Thousands lost power early Wednesday morning in Austin as the winter storm barreling through Texas caused tree limbs, heavy with frozen precipitation, to fall on power lines. The total number continued to rise as Austin Energy could not keep customers supplied, prompting the company to post a map of areas experiencing outages on their website.
NBC affiliate KXAN reports that the number of Austin Energy households currently without power is over 160,000. At the same time, two other local providers, Oncor and Bluebonnet, have a combined 30 thousand customers without electricity, making the area’s total nearly 200,000.
Despite recent assurances from the Electrical Reliability Commission of Texas (ERCOT) and the Public Utility Commission (PUC) executives, along with Gov. Greg Abbott, extreme weather once again caused power outages during a severe weather event.
In one of the many ways the state power grid can go down, the weight of frozen precipitation on the lines that carry electricity across the region is being blamed for the outages.
But the ‘winterization’ of the power grid, as directed by the state legislature to ERCOT and the PUC, primarily revolved around power-producing plants, not the electricity retailer lines that carry power, so the grid is still vulnerable to such winter conditions.
According to the Austin American-Statesman, the heaviest round of freezing rain swept through the Austin metro area overnight and early Wednesday. More ice accumulation is expected throughout the day until warmer temperatures are forecast to prevail Thursday.
In addition, the Austin Fire Department said they’ve responded to over 75 calls of sparks flying from arcing wires, while several fire stations have lost power as well.
St. David’s North Austin Medical Center briefly lost power on Wednesday morning and was forced to switch to generators before power could be restored. “The safety of our patients was not compromised at any time. In an abundance of caution, all remaining non-emergent procedures are being rescheduled,” said Tom Jackson, CEO of the hospital.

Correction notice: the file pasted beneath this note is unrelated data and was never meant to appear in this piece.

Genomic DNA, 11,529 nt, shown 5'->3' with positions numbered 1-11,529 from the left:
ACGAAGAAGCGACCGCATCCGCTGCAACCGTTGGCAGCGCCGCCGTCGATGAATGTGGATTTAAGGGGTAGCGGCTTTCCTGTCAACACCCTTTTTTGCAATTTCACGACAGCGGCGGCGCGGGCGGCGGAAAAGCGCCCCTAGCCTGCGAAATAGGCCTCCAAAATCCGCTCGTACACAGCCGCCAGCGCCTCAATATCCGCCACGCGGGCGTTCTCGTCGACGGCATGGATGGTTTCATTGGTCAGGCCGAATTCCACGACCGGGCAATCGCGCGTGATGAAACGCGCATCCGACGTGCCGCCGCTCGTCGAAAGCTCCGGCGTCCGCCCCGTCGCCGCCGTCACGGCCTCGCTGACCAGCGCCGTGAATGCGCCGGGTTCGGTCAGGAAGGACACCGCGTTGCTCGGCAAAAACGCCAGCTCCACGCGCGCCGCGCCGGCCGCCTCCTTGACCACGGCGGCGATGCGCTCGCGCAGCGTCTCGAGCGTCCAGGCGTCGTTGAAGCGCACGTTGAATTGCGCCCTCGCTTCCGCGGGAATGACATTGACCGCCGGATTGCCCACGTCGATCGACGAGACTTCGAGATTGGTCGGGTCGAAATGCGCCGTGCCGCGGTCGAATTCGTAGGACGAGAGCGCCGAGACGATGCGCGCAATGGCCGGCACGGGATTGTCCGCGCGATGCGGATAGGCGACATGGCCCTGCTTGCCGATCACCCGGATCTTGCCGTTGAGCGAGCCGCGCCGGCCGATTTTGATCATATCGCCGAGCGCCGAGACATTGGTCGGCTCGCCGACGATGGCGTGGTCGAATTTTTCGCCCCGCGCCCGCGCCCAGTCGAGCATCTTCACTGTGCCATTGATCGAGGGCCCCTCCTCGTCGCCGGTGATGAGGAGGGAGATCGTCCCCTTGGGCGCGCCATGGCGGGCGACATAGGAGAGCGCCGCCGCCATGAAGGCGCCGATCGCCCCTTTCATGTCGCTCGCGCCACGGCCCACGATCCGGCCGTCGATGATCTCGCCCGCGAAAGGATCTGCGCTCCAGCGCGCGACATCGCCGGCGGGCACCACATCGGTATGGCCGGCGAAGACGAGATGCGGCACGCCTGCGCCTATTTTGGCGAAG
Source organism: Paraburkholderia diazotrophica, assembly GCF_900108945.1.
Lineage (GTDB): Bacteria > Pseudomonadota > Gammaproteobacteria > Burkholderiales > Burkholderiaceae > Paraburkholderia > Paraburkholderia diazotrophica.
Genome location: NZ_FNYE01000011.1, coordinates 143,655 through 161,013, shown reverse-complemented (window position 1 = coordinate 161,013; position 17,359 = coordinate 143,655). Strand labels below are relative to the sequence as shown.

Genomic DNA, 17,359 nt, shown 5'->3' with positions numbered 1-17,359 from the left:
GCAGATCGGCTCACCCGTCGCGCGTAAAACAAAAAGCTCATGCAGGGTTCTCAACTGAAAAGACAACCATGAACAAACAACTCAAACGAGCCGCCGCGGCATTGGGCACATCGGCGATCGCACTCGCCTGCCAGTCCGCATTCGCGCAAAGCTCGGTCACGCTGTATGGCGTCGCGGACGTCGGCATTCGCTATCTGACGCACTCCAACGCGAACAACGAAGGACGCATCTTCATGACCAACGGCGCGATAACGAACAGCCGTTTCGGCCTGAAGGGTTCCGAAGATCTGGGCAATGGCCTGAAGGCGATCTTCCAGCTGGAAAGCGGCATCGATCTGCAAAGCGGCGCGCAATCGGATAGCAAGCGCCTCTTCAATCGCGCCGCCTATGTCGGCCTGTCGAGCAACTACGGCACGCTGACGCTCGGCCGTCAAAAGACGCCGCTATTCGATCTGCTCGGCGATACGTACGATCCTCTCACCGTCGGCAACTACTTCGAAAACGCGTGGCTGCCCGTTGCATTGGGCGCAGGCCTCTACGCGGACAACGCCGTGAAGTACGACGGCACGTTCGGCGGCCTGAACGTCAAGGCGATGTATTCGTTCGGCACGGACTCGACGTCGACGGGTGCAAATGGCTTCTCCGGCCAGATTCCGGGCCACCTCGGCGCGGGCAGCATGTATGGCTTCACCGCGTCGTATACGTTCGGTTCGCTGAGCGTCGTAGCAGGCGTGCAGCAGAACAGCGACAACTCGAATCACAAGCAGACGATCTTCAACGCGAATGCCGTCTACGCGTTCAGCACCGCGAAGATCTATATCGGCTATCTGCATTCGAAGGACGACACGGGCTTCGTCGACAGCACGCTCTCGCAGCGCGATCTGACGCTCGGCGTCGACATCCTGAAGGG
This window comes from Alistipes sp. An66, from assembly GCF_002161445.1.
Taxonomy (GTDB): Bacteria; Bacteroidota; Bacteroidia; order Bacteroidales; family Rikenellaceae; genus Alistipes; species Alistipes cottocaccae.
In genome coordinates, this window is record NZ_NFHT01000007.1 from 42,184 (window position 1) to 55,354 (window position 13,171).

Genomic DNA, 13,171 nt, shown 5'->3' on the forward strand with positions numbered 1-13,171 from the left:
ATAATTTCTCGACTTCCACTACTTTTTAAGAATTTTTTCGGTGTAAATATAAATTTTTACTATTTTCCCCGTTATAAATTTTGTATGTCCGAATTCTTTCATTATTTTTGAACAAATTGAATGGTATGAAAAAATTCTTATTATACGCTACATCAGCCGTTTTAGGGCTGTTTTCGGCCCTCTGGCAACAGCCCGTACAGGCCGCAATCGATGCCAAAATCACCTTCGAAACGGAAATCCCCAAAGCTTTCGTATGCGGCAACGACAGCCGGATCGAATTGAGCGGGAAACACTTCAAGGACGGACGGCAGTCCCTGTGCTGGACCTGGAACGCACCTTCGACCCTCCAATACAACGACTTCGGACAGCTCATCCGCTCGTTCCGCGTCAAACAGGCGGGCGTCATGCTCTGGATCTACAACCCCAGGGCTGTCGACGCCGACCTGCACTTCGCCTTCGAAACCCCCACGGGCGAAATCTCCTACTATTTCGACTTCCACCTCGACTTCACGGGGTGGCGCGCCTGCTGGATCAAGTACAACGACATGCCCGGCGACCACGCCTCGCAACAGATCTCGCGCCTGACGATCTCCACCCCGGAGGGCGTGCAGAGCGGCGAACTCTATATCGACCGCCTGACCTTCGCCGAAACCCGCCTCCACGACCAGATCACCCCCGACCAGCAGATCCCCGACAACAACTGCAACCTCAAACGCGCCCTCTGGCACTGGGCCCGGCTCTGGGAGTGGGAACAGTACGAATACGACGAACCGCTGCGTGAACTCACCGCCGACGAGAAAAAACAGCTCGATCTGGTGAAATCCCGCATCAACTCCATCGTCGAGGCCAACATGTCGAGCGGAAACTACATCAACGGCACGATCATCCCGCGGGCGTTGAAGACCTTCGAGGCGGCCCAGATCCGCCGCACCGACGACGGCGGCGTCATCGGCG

Capital Metro suspended transportation service Wednesday to deliver patients to dialysis appointments on behalf of Fresenius Medical Care, whose north and south Austin clinics lost power. With that alternate assistance, their patients could seek care at other clinics that still had power.
Emily Heller, a National Weather Service meteorologist, said conditions would remain dangerous as more ice could cause more tree limbs to fall, power lines to go down, and cause even more unsafe driving conditions, especially on bridges and overpasses.
Heller also said icing on the roads will likely remain until Thursday morning when temperatures finally start consistently rising above freezing by the afternoon.
“Continue to watch out on the roads,” Heller recommended. “Drive very slow if you have to travel today, but it’s probably best to just wait until tomorrow.”
ERCOT manages the flow of electric power to more than 26 million Texas customers, representing about 90 percent of the state’s electric load, and is responsible for the state electric grid, including more than 52,700 miles of transmission lines.